Try Our Apps


90s Slang You Should Know


[koun-tis] /ˈkaʊn tɪs/
the wife or widow of a count in the nobility of Continental Europe or of an earl in the British peerage.
a woman having the rank of a count or earl in her own right.
Origin of countess
1125-75; Middle English c(o)untesse < Anglo-French. See count2, -ess
Usage note
See -ess. Unabridged
Based on the Random House Dictionary, © Random House, Inc. 2017.
Cite This Source
Examples from the Web for countess
Contemporary Examples
Historical Examples
  • Bab noticed that the countess was trembling when she took her hand.

  • “Good-bye, countess,” I said; and she gave me her hand in silence.

  • As was afterward apparent, the countess had arranged her schedule with considerable care.

    On Secret Service William Nelson Taft
  • It was administered to the countess Anna, and effected a complete cure.

    The Western World W.H.G. Kingston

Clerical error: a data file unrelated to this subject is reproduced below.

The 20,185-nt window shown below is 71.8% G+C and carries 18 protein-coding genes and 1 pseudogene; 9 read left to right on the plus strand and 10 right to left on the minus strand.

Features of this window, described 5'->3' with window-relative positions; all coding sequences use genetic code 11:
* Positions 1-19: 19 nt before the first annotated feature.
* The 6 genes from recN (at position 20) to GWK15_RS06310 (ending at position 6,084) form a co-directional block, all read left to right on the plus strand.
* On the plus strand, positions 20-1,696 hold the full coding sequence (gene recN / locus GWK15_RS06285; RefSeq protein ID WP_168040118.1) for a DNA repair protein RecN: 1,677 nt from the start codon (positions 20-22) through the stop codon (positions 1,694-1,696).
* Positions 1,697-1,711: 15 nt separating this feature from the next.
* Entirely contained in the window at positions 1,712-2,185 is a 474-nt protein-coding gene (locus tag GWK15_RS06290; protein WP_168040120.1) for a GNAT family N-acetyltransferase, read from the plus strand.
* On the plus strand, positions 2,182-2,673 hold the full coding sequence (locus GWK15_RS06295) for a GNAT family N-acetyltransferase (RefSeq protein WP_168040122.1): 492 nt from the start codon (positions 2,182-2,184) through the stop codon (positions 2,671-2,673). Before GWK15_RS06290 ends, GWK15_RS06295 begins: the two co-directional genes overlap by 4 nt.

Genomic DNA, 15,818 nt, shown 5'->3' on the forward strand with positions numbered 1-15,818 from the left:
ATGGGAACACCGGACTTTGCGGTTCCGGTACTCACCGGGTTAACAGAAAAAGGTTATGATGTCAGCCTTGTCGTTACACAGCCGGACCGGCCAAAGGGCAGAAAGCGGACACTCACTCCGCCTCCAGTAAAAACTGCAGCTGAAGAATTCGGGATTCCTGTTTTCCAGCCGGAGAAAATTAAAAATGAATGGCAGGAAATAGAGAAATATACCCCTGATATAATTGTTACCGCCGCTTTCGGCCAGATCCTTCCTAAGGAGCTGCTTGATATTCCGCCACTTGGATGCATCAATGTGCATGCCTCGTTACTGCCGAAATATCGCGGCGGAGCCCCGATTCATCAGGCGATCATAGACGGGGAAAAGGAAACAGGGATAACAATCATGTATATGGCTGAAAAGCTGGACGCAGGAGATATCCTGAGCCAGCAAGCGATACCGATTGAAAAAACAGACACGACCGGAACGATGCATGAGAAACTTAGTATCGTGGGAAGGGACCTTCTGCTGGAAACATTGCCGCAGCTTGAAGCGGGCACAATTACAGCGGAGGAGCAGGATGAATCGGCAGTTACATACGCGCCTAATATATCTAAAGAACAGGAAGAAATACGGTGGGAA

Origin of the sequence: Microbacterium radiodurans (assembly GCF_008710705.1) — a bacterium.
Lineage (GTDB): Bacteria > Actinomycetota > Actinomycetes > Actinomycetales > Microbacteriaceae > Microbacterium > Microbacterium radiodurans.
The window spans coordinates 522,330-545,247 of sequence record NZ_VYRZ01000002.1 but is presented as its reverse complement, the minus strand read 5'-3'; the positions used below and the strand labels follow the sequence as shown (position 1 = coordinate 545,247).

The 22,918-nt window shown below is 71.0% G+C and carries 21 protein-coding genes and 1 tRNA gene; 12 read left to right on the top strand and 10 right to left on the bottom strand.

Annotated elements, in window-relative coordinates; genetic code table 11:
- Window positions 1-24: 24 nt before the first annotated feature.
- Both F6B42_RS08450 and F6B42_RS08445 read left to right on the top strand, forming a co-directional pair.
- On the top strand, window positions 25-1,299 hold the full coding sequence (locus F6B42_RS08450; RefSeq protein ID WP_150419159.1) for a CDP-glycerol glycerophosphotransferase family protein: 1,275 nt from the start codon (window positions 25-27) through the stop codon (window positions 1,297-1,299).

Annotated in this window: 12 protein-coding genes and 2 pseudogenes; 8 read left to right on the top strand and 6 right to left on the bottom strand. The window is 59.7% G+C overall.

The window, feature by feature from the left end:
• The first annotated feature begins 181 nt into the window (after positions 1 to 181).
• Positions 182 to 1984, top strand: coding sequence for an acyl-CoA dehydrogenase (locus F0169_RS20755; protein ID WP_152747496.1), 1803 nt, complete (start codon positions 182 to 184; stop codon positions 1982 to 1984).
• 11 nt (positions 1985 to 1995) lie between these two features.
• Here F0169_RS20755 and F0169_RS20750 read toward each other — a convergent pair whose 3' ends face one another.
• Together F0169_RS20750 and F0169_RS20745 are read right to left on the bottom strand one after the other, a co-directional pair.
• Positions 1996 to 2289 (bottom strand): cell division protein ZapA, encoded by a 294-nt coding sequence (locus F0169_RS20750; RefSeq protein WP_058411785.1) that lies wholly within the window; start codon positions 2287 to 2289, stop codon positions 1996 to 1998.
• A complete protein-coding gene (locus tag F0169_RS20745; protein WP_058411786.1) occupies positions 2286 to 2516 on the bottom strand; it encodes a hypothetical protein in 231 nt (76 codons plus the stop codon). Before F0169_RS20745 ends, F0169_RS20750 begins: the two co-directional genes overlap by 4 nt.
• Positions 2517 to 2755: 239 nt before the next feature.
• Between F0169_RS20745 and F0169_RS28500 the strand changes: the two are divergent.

• The countess had not heard the enthusiastic encomium of Maurice, nor his last, involuntary remark.

    Fairy Fingers Anna Cora Mowatt Ritchie
British Dictionary definitions for countess


the wife or widow of a count or earl
a woman of the rank of count or earl
Collins English Dictionary - Complete & Unabridged 2012 Digital Edition
© William Collins Sons & Co. Ltd. 1979, 1986 © HarperCollins
Publishers 1998, 2000, 2003, 2005, 2006, 2007, 2009, 2012
Cite This Source
Word Origin and History for countess

mid-12c., adopted in Anglo-French for "the wife of an earl," from Medieval Latin cometissa, fem. of Latin comes "count" (see count (n.)).

Online Etymology Dictionary, © 2010 Douglas Harper
Cite This Source

Word of the Day

Difficulty index for countess

Some English speakers likely know this word

Word Value for countess

Scrabble Words With Friends

Nearby words for countess